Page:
Sunday, March 18, 2001
The RICO Act gives crime-busters tools for purging the pits of vipers created when Big Labor and organized crime intertwine. But the anti-racketeering law did no good when the alliances extended into the White House.
Hence, a supervisor will probe alleged ties between the leadership of Local 1058 of the Construction, General Laborers and Material Handlers Union in Pittsburgh and the mob.
The parent Laborers International Union of North America had asked for a trusteeship, a greater level of control. Peter F. Viara, the union's "judge," ruled that unnecessary because there was no strong evidence of "recent" connections.
Mr. Viara was selected by LIUNA for the role that extends throughout the international long before President Arthur A. Coia, a friend of Bill and Hillary Clinton, resigned and pleaded guilty to tax fraud in the purchase of a Ferrari.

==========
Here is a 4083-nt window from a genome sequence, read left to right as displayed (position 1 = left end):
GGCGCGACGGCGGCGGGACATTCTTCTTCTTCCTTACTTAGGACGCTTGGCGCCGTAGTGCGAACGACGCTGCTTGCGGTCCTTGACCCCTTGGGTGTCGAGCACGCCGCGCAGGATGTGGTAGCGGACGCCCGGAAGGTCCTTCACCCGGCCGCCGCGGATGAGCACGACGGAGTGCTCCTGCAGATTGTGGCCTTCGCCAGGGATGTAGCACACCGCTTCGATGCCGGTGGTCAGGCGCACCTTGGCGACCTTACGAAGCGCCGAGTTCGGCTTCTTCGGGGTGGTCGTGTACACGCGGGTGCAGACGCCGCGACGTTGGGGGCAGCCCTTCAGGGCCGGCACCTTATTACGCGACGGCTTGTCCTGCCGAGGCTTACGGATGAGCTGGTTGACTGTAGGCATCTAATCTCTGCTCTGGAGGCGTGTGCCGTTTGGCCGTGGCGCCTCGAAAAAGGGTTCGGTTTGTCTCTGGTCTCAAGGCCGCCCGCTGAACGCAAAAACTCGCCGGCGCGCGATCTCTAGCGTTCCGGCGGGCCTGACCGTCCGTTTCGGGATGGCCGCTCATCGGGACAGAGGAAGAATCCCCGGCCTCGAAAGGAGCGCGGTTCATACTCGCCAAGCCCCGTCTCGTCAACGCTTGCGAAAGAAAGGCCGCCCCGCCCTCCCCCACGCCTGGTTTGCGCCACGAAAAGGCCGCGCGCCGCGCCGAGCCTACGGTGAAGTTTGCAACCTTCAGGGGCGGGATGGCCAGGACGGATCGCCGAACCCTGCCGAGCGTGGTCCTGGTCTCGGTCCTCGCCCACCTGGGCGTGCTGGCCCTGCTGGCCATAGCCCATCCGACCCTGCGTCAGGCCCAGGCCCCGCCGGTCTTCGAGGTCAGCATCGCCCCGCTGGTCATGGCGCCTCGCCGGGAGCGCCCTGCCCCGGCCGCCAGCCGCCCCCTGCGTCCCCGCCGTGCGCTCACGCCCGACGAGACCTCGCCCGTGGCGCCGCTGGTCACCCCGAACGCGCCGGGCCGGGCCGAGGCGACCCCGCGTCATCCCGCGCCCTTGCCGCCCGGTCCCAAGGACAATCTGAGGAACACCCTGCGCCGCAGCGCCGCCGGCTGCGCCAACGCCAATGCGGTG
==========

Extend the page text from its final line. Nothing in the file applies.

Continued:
It was a better fate than Coia could have expected. In 1994, a draft of a RICO civil complaint alleged the union he headed was controlled by organized crime.
But a deal with the Justice Department in 1995 shielded the 800,000-member union from a takeover; it embarked on "internal reform." The union appointed Robert D. Luskin, who had represented Coia before Justice, as its prosecutorial officer.
As the National Legal and Policy Center opined: "It was as if Johnnie Cochran was allowed to take over Marsha Clark's job and prosecute O.J. Simpson in a quasi-judicial system funded and controlled by O.J. Simpson."
We see, corruption is not most vigorously rooted out - it is managed. That perversity should not escape the purview of the new Bush administration.